"(Out of) Office Hours" Part 10: How to Shoot and Edit Videos Right on Your Phone
May 27, 2020
On the tenth episode of (Out of) Office Hours, Chris is back with his production partner in crime, Stephen Petto, to share some tips and hacks for shooting and editing videos on your iPhone (or any phone). From looking through footage to showing you apps that’ll help you get the best shots, Chris and Stephen talk through how you can turn the camera you always have on you into a pretty awesome production tool. As Chris says, “It’s better to have the shot than to miss the moment.” Here’s a recap of what went down and some helpful links for you to dig deeper!
Here’s something …
Before kicking things off, Chris introduced a new segment called “Here’s something…” Recently, a company out of New York called Hayden5 released their Drop Kit, which is an all-in-one sterilized home studio kit, similar to the Soapbox Station. Although they’re pretty expensive to rent, Chris found the Drop Kit inspiring and neat to see how production companies are pivoting due to the pandemic.
The production power of your phone
One of the first Wistia videos Chris ever made was a video shot on an iPhone in 2012 — talk about a blast from the past! However, many of the principles for shooting with an iPhone still apply in the present day. And, if put in the right hands of the right creative, the iPhone is an incredibly capable production tool. From shooting footage for Brandwagon to filming a $1,000 ad for Soapbox in One, Ten, One Hundred, we’ve seen the production power of the iPhone for ourselves. That’s why Chris was excited to bring on Stephen Petto, an artist with the iPhone camera, to share all his hacks for shooting and editing on an iPhone with you. Let’s get into it, shall we?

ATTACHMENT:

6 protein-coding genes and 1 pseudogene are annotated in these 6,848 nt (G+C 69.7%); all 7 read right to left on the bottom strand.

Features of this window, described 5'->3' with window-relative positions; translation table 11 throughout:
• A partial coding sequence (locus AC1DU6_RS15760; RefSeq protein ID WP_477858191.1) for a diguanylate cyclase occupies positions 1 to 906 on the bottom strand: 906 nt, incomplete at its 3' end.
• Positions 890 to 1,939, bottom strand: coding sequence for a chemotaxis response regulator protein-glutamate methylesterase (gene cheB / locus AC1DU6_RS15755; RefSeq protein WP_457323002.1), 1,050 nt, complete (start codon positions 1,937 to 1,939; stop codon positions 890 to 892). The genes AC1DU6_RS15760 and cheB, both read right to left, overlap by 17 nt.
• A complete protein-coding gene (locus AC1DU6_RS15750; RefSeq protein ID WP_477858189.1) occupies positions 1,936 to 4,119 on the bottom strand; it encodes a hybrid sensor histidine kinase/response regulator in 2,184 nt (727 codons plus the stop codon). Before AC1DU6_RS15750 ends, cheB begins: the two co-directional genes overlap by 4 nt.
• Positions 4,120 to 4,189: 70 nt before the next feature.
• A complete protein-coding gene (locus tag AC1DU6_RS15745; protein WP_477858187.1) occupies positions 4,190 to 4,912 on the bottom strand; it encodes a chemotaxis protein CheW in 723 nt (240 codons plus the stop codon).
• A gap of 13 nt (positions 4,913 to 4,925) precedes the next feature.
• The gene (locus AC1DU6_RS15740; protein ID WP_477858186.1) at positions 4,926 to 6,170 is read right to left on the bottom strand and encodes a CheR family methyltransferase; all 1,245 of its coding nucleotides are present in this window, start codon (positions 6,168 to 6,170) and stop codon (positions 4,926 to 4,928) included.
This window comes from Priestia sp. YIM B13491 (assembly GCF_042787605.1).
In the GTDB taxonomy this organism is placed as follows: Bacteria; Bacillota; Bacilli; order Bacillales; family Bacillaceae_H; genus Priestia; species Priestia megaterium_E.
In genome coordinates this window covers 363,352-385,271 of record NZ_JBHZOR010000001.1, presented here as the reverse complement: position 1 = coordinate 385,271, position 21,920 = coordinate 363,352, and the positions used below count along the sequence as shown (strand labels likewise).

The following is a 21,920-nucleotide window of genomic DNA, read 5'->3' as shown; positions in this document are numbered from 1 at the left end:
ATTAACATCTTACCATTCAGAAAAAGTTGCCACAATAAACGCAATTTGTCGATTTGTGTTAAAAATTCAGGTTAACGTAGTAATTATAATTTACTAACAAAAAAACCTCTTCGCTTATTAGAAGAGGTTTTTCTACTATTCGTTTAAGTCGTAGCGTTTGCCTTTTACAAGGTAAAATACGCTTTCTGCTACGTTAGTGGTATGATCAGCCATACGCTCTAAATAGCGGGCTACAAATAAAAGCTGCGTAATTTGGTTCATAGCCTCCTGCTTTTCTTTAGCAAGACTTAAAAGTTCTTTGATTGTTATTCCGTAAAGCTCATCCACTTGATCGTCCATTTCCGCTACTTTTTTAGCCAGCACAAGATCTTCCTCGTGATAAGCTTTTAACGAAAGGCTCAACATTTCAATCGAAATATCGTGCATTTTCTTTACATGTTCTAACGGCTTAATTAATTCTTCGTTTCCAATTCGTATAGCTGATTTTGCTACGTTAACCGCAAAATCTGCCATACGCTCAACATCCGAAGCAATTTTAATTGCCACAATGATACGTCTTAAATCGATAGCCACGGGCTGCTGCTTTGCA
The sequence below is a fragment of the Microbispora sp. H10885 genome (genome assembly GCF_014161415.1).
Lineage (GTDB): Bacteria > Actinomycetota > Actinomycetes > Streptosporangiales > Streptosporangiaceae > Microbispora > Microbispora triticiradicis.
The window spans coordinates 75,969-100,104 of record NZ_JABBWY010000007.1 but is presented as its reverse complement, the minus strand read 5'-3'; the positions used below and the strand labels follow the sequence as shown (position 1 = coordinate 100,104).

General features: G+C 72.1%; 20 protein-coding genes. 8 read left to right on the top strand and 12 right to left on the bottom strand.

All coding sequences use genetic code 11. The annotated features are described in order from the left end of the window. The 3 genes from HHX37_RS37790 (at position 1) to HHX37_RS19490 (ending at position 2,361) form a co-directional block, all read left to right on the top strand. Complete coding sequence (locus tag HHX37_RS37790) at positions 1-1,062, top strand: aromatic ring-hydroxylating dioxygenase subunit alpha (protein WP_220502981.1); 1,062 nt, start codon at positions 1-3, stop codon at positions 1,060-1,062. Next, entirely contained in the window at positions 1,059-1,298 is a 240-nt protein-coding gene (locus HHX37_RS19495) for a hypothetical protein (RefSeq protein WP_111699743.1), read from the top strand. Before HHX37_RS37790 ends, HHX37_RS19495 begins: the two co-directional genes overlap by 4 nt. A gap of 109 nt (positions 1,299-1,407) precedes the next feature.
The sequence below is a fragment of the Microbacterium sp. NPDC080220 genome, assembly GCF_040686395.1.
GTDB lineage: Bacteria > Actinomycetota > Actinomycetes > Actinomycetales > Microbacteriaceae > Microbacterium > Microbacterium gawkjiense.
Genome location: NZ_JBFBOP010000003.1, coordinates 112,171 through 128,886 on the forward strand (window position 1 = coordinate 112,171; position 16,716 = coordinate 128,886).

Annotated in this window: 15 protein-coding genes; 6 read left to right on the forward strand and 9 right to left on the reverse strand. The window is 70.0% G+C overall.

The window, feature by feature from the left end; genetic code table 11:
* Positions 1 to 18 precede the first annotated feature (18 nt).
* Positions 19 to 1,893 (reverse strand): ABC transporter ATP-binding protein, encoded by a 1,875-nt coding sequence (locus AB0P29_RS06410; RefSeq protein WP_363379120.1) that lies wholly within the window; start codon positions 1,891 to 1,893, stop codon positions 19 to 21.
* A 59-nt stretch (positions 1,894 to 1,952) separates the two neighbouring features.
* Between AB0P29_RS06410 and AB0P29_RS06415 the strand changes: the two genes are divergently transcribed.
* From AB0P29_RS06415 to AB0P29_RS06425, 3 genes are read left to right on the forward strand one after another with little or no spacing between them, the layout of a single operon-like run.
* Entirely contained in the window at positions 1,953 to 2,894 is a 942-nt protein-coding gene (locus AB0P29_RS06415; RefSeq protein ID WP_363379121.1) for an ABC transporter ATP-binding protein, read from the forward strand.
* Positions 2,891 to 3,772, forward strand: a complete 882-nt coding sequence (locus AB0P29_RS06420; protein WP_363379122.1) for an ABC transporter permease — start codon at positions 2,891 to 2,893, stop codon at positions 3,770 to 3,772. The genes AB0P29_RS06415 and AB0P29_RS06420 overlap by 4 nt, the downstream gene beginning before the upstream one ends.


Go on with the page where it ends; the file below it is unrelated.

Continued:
Settings you should change
To start, Chris pulled up a live shot of his phone screen in OBS. He wanted to quickly share some settings you should change immediately on your phone if you haven’t already. As a disclaimer, Chris and Stephen both use iPhones for shooting, but these tips may apply for other phones, too:
- Hop into “Settings” and find your “Camera” settings.
- Turn on “Grid” mode, which puts a grid overlay on your camera app to help hit the “Rule of Thirds.”
- Use the 4k at 24 fps recording option because it’ll give you a nice amount of resolution.
- Click out of “Settings” and go into “Video” mode. You can tap and hold for exposure lock and autofocus lock to get a better depth of field.
Capturing awesome videos and photos
Chris is in awe with the footage Stephen has been able to capture with his iPhone. So, what are his secrets? Stephen explained he likes to shoot in slow motion often because it’s an easy way to get good looking b-roll footage. The iPhone is capable of shooting in 120 fps or 240 fps. Using the zoom lens can also give you a bokeh effect, and getting close with the phone lens can give you great macro shots.
Chris and Stephen dug up some of their favorite clips shot on an iPhone. Scrub to these timestamps to hear their commentary:
21:30 — How Stephen used his iPhone as a backup to shoot a Brandwagon clip